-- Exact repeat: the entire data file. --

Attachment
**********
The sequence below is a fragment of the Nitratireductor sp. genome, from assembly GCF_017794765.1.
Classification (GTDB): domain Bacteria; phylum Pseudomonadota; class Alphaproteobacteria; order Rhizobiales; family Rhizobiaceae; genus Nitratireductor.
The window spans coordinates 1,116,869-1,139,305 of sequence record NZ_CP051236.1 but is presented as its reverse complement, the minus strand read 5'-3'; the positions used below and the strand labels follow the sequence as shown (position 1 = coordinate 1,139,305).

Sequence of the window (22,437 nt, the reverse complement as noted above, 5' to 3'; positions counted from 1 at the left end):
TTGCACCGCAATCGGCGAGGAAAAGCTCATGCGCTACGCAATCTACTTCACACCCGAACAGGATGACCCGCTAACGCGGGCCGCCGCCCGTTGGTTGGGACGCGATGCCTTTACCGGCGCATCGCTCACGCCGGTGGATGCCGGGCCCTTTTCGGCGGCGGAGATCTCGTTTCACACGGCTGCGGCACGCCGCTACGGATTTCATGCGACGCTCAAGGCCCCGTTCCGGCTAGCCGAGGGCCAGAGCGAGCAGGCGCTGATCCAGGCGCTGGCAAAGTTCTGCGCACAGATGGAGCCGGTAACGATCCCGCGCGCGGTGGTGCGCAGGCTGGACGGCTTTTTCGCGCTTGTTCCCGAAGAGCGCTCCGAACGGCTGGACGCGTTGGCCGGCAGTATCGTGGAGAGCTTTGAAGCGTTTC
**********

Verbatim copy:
The sequence below is a fragment of the Nitratireductor sp. genome, from assembly GCF_017794765.1.
Classification (GTDB): domain Bacteria; phylum Pseudomonadota; class Alphaproteobacteria; order Rhizobiales; family Rhizobiaceae; genus Nitratireductor.
The window spans coordinates 1,116,869-1,139,305 of sequence record NZ_CP051236.1 but is presented as its reverse complement, the minus strand read 5'-3'; the positions used below and the strand labels follow the sequence as shown (position 1 = coordinate 1,139,305).

Sequence of the window (22,437 nt, the reverse complement as noted above, 5' to 3'; positions counted from 1 at the left end):
TTGCACCGCAATCGGCGAGGAAAAGCTCATGCGCTACGCAATCTACTTCACACCCGAACAGGATGACCCGCTAACGCGGGCCGCCGCCCGTTGGTTGGGACGCGATGCCTTTACCGGCGCATCGCTCACGCCGGTGGATGCCGGGCCCTTTTCGGCGGCGGAGATCTCGTTTCACACGGCTGCGGCACGCCGCTACGGATTTCATGCGACGCTCAAGGCCCCGTTCCGGCTAGCCGAGGGCCAGAGCGAGCAGGCGCTGATCCAGGCGCTGGCAAAGTTCTGCGCACAGATGGAGCCGGTAACGATCCCGCGCGCGGTGGTGCGCAGGCTGGACGGCTTTTTCGCGCTTGTTCCCGAAGAGCGCTCCGAACGGCTGGACGCGTTGGCCGGCAGTATCGTGGAGAGCTTTGAAGCGTTTC